Les Erreurs De L'Amour-Propre, Ou Memoires De Mylord D****: Volume 1

Loading...

Additional Information

Publisher
Nourse
Read more
Published on
Dec 31, 1754
Read more
Pages
191
Read more
Read more
Best For
Read more
Language
French
Read more
Content Protection
This content is DRM free.
Read more

Reading information

Smartphones and Tablets

Install the Google Play Books app for Android and iPad/iPhone. It syncs automatically with your account and allows you to read online or offline wherever you are.

Laptops and Computers

You can read books purchased on Google Play using your computer's web browser.

eReaders and other devices

To read on e-ink devices like the Sony eReader or Barnes & Noble Nook, you'll need to download a file and transfer it to your device. Please follow the detailed Help center instructions to transfer the files to supported eReaders.
So delicate is the pleasure, so superior to defending is the dignity of confessing one's follies, that the wonder is to see so few capable of it. Yet, what does such a confession cost, but the sacrifice of a paltry, miserable, false self-love, which is for ever misleading and betraying us? And of all its illusions there is not perhaps a more dangerous or a more silly one, than that which hinders us from discerning that there is scarce a less merit in acknowledging candidly one's faults, than in not having been guilty of them. For my own part, I speak experimentally. I never felt so pleasing, so sensible a consolation for the misfortune of having been a coxcomb, and an eminent one, too, as this proof of the sincerity of my conversion, in the courage of coming to a fair and open confession of the follies I drove into, in the course of that character. And though nothing is truer than that the desire of pleasing the ladies first engaged me to take it up, and seek with uncommon pain to shine in it, it is but justice to subjoin that, if I owed to that amiable and unaccountable sex my having been a coxcomb, I owe to a select one of it, too, the being one no longer. But let the following history of my errors and return to reason, which I now go into without further preamble, substitute facts to reflections. These ever follow with a better grace than they lead.
My father and mother died long before I knew all that I lost, in losing them. I was their only child, and under that title heir to two of the best estates in two of our richest counties in England, besides a sum that did not want many thousand pounds of making what is called, in the language of Change-Alley, a plumb: and which was secured to me much more effectually, as it happened, than a good education. For to say that I had not a bad one was barely all that I dare venture, and keep any measures with truth. Being left as I was, under" the care and tuition of an old, rich aunt, who was a widow, and past the possibility of having any children herself; her declared and real intention to leave me all her fortune, which was very considerable, though most certainly I could not want it, engaged my guardians to acquiesce in my education being trusted without the least interposition or control, on their part, to her management and direction. There was the less reason, 3 too, for this choice, for that a woman who had from her infancy constantly lived, in the country, and of course had been but little acquainted with the world, could not be the fittest person in it, to superintend the bringing up of a young gentleman of my pretensions to make a figure in it, both from my birth and my fortune. But such is the power of interest. My aunt insisted, and the expectation of that distant, superfluous addition to my fortune formed in the eyes of my guardians a sufficient excuse for giving way to my aunt's fondness.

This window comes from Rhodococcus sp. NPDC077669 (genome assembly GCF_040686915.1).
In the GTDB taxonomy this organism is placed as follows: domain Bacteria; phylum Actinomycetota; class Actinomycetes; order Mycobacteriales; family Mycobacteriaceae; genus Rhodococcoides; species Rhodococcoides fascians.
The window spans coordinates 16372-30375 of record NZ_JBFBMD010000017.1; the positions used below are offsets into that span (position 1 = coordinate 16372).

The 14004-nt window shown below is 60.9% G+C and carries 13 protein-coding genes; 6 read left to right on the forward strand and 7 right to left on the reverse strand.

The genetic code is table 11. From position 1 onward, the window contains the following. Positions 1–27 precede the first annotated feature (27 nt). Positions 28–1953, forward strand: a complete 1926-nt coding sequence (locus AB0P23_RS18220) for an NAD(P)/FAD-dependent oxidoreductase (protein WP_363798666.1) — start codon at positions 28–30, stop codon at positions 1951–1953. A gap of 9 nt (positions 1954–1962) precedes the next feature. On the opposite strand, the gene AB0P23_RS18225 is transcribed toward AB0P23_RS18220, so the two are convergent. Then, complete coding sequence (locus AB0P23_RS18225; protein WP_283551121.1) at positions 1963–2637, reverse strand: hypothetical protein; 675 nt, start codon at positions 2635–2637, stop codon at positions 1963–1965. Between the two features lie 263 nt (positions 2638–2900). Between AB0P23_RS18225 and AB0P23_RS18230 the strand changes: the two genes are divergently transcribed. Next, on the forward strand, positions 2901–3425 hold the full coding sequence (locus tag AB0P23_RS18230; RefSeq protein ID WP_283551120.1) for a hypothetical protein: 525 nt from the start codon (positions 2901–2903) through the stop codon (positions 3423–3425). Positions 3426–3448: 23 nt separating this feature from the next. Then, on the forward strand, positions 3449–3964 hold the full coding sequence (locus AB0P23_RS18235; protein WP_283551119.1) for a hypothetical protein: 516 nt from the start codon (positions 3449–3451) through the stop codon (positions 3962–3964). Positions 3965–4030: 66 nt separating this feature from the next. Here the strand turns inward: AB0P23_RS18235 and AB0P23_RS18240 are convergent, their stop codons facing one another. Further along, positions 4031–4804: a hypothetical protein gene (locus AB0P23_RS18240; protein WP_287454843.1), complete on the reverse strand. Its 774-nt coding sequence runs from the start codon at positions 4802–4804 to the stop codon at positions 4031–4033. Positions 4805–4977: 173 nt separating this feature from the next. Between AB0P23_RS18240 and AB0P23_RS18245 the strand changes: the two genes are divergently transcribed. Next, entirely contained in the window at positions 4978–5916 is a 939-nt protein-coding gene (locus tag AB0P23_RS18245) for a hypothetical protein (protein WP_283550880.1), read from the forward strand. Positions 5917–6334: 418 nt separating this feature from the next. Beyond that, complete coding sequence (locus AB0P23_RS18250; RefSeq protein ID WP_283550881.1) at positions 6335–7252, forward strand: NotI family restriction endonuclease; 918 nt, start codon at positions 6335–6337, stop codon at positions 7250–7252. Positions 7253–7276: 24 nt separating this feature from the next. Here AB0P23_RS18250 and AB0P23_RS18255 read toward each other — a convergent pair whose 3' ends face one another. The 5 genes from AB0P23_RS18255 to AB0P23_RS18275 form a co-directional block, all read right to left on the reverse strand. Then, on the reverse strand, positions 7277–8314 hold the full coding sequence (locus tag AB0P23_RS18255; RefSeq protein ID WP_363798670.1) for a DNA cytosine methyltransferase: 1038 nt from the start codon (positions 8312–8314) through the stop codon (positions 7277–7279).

I sit down to give you an undeniable proof of my considering your desires as indispensable orders. Ungracious then as the task may be, I shall recall to view those scandalous stages of my life, out of which I emerged, at length, to the enjoyment of every blessing in the power of love, health and fortune to bestow; whilst yet in the flower of youth, and not too late to employ the leisure afforded me by great ease and affluence, to cultivate an understanding, naturally not a despicable one, and which had, even amidst the whirl of loose pleasures I had been tossed in, exerted more observation on the characters and manners of the world than what is common to those of my unhappy profession, who, looking on all though or reflection as their capital enemy, keep it at as great a distance as they can, or destroy it without mercy.
Hating, as I mortally do, all long unnecessary prefaces, I shall give you good quarter in this, and use no farther apology, than to prepare you for seeing the loose part of my life, written with the same liberty that I led it.
Truth! stark, naked truth, is the word; and I will not so much as take the pains to bestow the strip of a gauze wrapper on it, but paint situations such as they actually rose to me in nature, careless of violating those laws of decency that were never made for such unreserved intimacies as ours; and you have too much sense, too much knowledge of the originals, to sniff prudishly and out of character at the pictures of them. The greatest men, those of the first and most leading taste, will not scruple adorning their private closets with nudities, though, in compliance with vulgar prejudices, they may not think them decent decorations of the staircase, or salon.
This, and enough, premised, I go souse into my personal history. My maiden name was Frances Hill. I was born at a small village near Liverpool, in Lancashire, of parents extremely poor, and, I piously believe, extremely honest.
©2018 GoogleSite Terms of ServicePrivacyDevelopersArtistsAbout Google|Location: United StatesLanguage: English (United States)
By purchasing this item, you are transacting with Google Payments and agreeing to the Google Payments Terms of Service and Privacy Notice.